Encourage students to creatively explore ways of tackling bigotry. Creativity can be an excellent tool. Michael Moore has succeeded so well in expressing political ideas to the masses because of his ability to use creative hard-hitting scenes – e.g. taking throat cancer victims to sing Christmas carols to tobacco executives. This gives his work a different slant to traditional political documentaries. Even the film The Corporation is really funny at times. It uses the template of a diagnostic psychiatric report to analyse international corporations. If corporations legally structure themselves as people then why not analyse them as if they are people?
The Oxford English Dictionary is full of many obscure words that are now considered archaic. These tend to be cited in word collections and dropped on the odd occasion for a bit of humour. Rarely do words make a comeback.
In this example a medieval word has been reappropriated by the computer industry. It has returned with a new meaning, but one also with strange echoes of the former. Do people in the industry know the cruel origins of the word?
defenestration - 1620, "the action of throwing out of a window," from L. fenestra "window." A word invented for one incident: the "Defenestration of Prague," May 21, 1618, when two Catholic deputies to the Bohemian national assembly and a secretary were tossed out the window (into a moat) of the castle of Hradshin by Protestant radicals. It marked the start of the Thirty Years War. Some linguists link fenestra with Gk. verb phainein "to show;" others see in it an Etruscan borrowing, based on the suffix -(s)tra, as in L. loan-words aplustre "the carved stern of a ship with its ornaments," genista "the plant broom," lanista "trainer of gladiators."
Nowadays "defenestration is a line of code that causes the program to exit the Windows operating system."
Can your students identify any other ancient words that have been resurrected? Investigate archaic words and explore how some can be reappropriated to our time.
I had the great privilege of seeing in the space of a week, a year or so ago, a performance by Ani Di Franco and another by Laurie Anderson.
These were fantastic performances and confirmed the extraordinary artistry of both these talents. In the Melbourne performance Ani performed the song Self Evident. It is a highly evocative monologue. Any Dylan fan would see the similarity to the power of The Last Thoughts on Woody Guthrie and the reference to Subterranean Homesick Blues.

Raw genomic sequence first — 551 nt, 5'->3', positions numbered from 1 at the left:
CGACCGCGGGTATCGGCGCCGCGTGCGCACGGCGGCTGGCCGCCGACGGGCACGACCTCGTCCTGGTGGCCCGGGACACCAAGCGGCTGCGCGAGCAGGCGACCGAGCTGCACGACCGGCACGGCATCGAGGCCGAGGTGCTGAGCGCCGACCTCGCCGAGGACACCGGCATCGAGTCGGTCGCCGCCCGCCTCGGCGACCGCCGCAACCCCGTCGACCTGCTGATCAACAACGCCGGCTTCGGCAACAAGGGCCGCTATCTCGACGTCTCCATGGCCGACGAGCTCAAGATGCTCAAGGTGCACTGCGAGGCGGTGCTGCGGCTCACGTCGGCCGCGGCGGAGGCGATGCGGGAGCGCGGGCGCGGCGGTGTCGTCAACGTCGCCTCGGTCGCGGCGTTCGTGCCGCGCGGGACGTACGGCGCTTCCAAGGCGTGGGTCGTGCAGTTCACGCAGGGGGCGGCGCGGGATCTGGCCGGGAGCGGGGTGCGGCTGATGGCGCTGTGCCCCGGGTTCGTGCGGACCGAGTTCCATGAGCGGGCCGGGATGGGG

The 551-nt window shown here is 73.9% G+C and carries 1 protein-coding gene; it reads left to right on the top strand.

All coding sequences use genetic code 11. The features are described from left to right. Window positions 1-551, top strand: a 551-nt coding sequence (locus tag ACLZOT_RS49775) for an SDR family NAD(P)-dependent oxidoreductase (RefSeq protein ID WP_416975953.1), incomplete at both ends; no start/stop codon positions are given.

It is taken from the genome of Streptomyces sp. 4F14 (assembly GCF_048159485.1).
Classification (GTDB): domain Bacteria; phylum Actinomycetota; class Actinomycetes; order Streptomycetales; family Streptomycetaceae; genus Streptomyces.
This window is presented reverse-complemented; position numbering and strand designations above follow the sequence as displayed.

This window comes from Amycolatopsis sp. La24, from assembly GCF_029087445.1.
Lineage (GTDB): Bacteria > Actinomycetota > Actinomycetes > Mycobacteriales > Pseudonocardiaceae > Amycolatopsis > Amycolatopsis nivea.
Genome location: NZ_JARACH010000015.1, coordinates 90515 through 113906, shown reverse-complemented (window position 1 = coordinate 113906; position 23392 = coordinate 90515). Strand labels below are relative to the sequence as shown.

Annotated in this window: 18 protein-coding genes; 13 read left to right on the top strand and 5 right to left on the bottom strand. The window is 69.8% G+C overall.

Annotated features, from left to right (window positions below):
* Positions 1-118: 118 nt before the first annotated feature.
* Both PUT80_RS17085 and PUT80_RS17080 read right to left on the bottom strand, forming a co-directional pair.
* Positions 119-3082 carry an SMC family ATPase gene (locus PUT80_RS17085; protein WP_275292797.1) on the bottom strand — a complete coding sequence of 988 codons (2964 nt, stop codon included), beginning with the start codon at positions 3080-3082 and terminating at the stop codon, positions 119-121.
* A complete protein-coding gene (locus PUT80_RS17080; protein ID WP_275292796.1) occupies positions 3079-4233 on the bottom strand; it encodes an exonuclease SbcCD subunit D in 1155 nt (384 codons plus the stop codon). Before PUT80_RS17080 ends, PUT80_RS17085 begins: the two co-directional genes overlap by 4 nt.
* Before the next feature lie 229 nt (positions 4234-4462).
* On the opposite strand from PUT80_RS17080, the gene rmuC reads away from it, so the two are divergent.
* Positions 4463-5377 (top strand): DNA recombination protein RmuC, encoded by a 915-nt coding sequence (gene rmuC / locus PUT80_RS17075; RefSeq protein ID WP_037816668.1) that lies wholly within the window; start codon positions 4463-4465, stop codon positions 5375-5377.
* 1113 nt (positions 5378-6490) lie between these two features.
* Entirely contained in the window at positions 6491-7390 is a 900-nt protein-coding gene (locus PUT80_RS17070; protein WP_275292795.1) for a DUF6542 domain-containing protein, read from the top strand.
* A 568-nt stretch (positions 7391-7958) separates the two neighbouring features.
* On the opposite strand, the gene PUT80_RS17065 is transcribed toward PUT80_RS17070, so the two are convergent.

Ani Di Franco is an extraordinarily vibrant and passionate performer – she was supporting Dylan on the night that I saw her – and her work is highly independent even to the point of having her own recording company. I was also stuck on the night by her extraordinary following. Here is a female who obviously speaks deeply to many women – a great thing to see in what often seems to be a male and sex driven industry.
A week later I saw an extraordinary performance by Laurie Anderson. Cited as the Happiness tour, she used her inimitable style of spoken narrative, poetry, song, synthesizer and violin to give her personal stance on the modern world. It was like no performance I have seen before.
Deeply compassionate and poetic, Laurie Anderson simply confirmed her place as one of the great modern artists. She wove many images into the performance and left one with a deeply poetic vision of a post September the 11th world. I happen to have a CD of her performance in New York only a week after this attack. The audience is very quite and thoughtful. They recognize the poignancy in the song Oh Superman, first recorded back in the early 1980’s, when she sings: